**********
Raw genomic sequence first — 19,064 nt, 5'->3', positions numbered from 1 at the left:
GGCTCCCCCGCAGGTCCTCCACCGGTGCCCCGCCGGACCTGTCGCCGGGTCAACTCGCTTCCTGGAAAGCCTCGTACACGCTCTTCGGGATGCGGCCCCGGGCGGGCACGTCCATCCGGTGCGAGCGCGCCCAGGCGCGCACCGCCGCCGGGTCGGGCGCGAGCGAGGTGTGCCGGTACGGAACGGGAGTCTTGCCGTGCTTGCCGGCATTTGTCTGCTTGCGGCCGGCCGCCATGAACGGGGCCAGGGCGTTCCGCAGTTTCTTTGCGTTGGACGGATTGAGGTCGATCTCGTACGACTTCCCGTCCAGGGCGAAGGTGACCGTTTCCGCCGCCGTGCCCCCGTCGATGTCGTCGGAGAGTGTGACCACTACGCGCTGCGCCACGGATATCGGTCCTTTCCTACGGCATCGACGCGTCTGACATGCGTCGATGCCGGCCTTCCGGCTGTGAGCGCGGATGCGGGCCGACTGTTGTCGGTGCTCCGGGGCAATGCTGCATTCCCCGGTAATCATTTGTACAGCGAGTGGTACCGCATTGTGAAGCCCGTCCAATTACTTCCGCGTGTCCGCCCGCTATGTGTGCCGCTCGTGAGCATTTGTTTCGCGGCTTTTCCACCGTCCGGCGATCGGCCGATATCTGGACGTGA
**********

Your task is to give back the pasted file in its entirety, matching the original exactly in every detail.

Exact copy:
Raw genomic sequence first — 19,064 nt, 5'->3', positions numbered from 1 at the left:
GGCTCCCCCGCAGGTCCTCCACCGGTGCCCCGCCGGACCTGTCGCCGGGTCAACTCGCTTCCTGGAAAGCCTCGTACACGCTCTTCGGGATGCGGCCCCGGGCGGGCACGTCCATCCGGTGCGAGCGCGCCCAGGCGCGCACCGCCGCCGGGTCGGGCGCGAGCGAGGTGTGCCGGTACGGAACGGGAGTCTTGCCGTGCTTGCCGGCATTTGTCTGCTTGCGGCCGGCCGCCATGAACGGGGCCAGGGCGTTCCGCAGTTTCTTTGCGTTGGACGGATTGAGGTCGATCTCGTACGACTTCCCGTCCAGGGCGAAGGTGACCGTTTCCGCCGCCGTGCCCCCGTCGATGTCGTCGGAGAGTGTGACCACTACGCGCTGCGCCACGGATATCGGTCCTTTCCTACGGCATCGACGCGTCTGACATGCGTCGATGCCGGCCTTCCGGCTGTGAGCGCGGATGCGGGCCGACTGTTGTCGGTGCTCCGGGGCAATGCTGCATTCCCCGGTAATCATTTGTACAGCGAGTGGTACCGCATTGTGAAGCCCGTCCAATTACTTCCGCGTGTCCGCCCGCTATGTGTGCCGCTCGTGAGCATTTGTTTCGCGGCTTTTCCACCGTCCGGCGATCGGCCGATATCTGGACGTGA